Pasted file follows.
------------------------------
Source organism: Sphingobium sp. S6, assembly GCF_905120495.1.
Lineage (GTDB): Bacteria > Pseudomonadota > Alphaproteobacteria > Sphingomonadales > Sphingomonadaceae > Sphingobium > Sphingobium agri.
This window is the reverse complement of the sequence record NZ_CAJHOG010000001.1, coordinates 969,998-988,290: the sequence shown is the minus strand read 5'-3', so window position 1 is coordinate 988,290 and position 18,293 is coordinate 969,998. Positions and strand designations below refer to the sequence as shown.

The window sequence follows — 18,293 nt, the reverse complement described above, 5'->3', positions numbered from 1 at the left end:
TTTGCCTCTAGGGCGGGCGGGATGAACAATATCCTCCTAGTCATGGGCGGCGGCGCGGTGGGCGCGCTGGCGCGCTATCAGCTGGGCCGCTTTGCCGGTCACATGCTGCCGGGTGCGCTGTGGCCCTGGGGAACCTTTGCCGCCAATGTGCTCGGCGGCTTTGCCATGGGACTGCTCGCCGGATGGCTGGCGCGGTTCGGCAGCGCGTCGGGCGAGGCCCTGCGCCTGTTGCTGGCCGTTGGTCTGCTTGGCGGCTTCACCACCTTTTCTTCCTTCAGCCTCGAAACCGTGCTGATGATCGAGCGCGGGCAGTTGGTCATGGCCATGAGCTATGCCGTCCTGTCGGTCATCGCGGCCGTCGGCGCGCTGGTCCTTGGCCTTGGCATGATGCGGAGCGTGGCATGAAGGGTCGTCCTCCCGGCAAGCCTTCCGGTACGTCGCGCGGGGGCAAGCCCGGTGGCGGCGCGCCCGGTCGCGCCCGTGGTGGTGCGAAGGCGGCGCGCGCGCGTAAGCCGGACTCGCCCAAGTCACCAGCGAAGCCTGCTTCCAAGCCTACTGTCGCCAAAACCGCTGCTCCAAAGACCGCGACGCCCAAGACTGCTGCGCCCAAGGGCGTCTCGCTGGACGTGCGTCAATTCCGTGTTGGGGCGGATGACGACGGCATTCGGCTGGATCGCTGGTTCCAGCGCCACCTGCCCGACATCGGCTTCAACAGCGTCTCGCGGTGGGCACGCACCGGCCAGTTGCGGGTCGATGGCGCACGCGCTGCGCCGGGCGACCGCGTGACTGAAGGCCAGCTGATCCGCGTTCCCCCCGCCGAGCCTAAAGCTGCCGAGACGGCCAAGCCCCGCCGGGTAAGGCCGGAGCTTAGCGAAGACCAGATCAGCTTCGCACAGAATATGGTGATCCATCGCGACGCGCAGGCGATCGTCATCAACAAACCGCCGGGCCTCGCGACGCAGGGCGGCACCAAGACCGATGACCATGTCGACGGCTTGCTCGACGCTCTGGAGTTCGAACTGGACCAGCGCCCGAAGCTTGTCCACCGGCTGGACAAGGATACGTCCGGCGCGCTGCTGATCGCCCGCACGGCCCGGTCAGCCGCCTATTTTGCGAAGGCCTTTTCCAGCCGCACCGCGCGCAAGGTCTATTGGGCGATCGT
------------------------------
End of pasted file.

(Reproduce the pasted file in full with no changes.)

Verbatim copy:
Source organism: Sphingobium sp. S6, assembly GCF_905120495.1.
Lineage (GTDB): Bacteria > Pseudomonadota > Alphaproteobacteria > Sphingomonadales > Sphingomonadaceae > Sphingobium > Sphingobium agri.
This window is the reverse complement of the sequence record NZ_CAJHOG010000001.1, coordinates 969,998-988,290: the sequence shown is the minus strand read 5'-3', so window position 1 is coordinate 988,290 and position 18,293 is coordinate 969,998. Positions and strand designations below refer to the sequence as shown.

The window sequence follows — 18,293 nt, the reverse complement described above, 5'->3', positions numbered from 1 at the left end:
TTTGCCTCTAGGGCGGGCGGGATGAACAATATCCTCCTAGTCATGGGCGGCGGCGCGGTGGGCGCGCTGGCGCGCTATCAGCTGGGCCGCTTTGCCGGTCACATGCTGCCGGGTGCGCTGTGGCCCTGGGGAACCTTTGCCGCCAATGTGCTCGGCGGCTTTGCCATGGGACTGCTCGCCGGATGGCTGGCGCGGTTCGGCAGCGCGTCGGGCGAGGCCCTGCGCCTGTTGCTGGCCGTTGGTCTGCTTGGCGGCTTCACCACCTTTTCTTCCTTCAGCCTCGAAACCGTGCTGATGATCGAGCGCGGGCAGTTGGTCATGGCCATGAGCTATGCCGTCCTGTCGGTCATCGCGGCCGTCGGCGCGCTGGTCCTTGGCCTTGGCATGATGCGGAGCGTGGCATGAAGGGTCGTCCTCCCGGCAAGCCTTCCGGTACGTCGCGCGGGGGCAAGCCCGGTGGCGGCGCGCCCGGTCGCGCCCGTGGTGGTGCGAAGGCGGCGCGCGCGCGTAAGCCGGACTCGCCCAAGTCACCAGCGAAGCCTGCTTCCAAGCCTACTGTCGCCAAAACCGCTGCTCCAAAGACCGCGACGCCCAAGACTGCTGCGCCCAAGGGCGTCTCGCTGGACGTGCGTCAATTCCGTGTTGGGGCGGATGACGACGGCATTCGGCTGGATCGCTGGTTCCAGCGCCACCTGCCCGACATCGGCTTCAACAGCGTCTCGCGGTGGGCACGCACCGGCCAGTTGCGGGTCGATGGCGCACGCGCTGCGCCGGGCGACCGCGTGACTGAAGGCCAGCTGATCCGCGTTCCCCCCGCCGAGCCTAAAGCTGCCGAGACGGCCAAGCCCCGCCGGGTAAGGCCGGAGCTTAGCGAAGACCAGATCAGCTTCGCACAGAATATGGTGATCCATCGCGACGCGCAGGCGATCGTCATCAACAAACCGCCGGGCCTCGCGACGCAGGGCGGCACCAAGACCGATGACCATGTCGACGGCTTGCTCGACGCTCTGGAGTTCGAACTGGACCAGCGCCCGAAGCTTGTCCACCGGCTGGACAAGGATACGTCCGGCGCGCTGCTGATCGCCCGCACGGCCCGGTCAGCCGCCTATTTTGCGAAGGCCTTTTCCAGCCGCACCGCGCGCAAGGTCTATTGGGCGATCGT